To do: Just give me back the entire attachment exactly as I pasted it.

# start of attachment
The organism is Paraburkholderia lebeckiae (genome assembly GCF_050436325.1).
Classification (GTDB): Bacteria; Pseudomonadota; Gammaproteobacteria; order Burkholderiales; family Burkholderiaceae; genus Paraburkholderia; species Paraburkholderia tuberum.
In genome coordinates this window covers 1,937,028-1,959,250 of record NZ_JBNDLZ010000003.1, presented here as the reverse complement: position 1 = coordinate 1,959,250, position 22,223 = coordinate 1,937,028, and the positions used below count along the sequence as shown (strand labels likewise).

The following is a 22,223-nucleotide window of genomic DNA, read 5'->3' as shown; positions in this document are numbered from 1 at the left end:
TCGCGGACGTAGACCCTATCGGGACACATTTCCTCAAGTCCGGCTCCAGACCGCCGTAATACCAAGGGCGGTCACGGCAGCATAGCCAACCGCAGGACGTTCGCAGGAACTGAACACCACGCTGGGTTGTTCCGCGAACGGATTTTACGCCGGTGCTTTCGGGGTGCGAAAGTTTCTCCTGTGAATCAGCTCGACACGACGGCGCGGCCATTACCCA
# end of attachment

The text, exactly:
The organism is Paraburkholderia lebeckiae (genome assembly GCF_050436325.1).
Classification (GTDB): Bacteria; Pseudomonadota; Gammaproteobacteria; order Burkholderiales; family Burkholderiaceae; genus Paraburkholderia; species Paraburkholderia tuberum.
In genome coordinates this window covers 1,937,028-1,959,250 of record NZ_JBNDLZ010000003.1, presented here as the reverse complement: position 1 = coordinate 1,959,250, position 22,223 = coordinate 1,937,028, and the positions used below count along the sequence as shown (strand labels likewise).

The following is a 22,223-nucleotide window of genomic DNA, read 5'->3' as shown; positions in this document are numbered from 1 at the left end:
TCGCGGACGTAGACCCTATCGGGACACATTTCCTCAAGTCCGGCTCCAGACCGCCGTAATACCAAGGGCGGTCACGGCAGCATAGCCAACCGCAGGACGTTCGCAGGAACTGAACACCACGCTGGGTTGTTCCGCGAACGGATTTTACGCCGGTGCTTTCGGGGTGCGAAAGTTTCTCCTGTGAATCAGCTCGACACGACGGCGCGGCCATTACCCA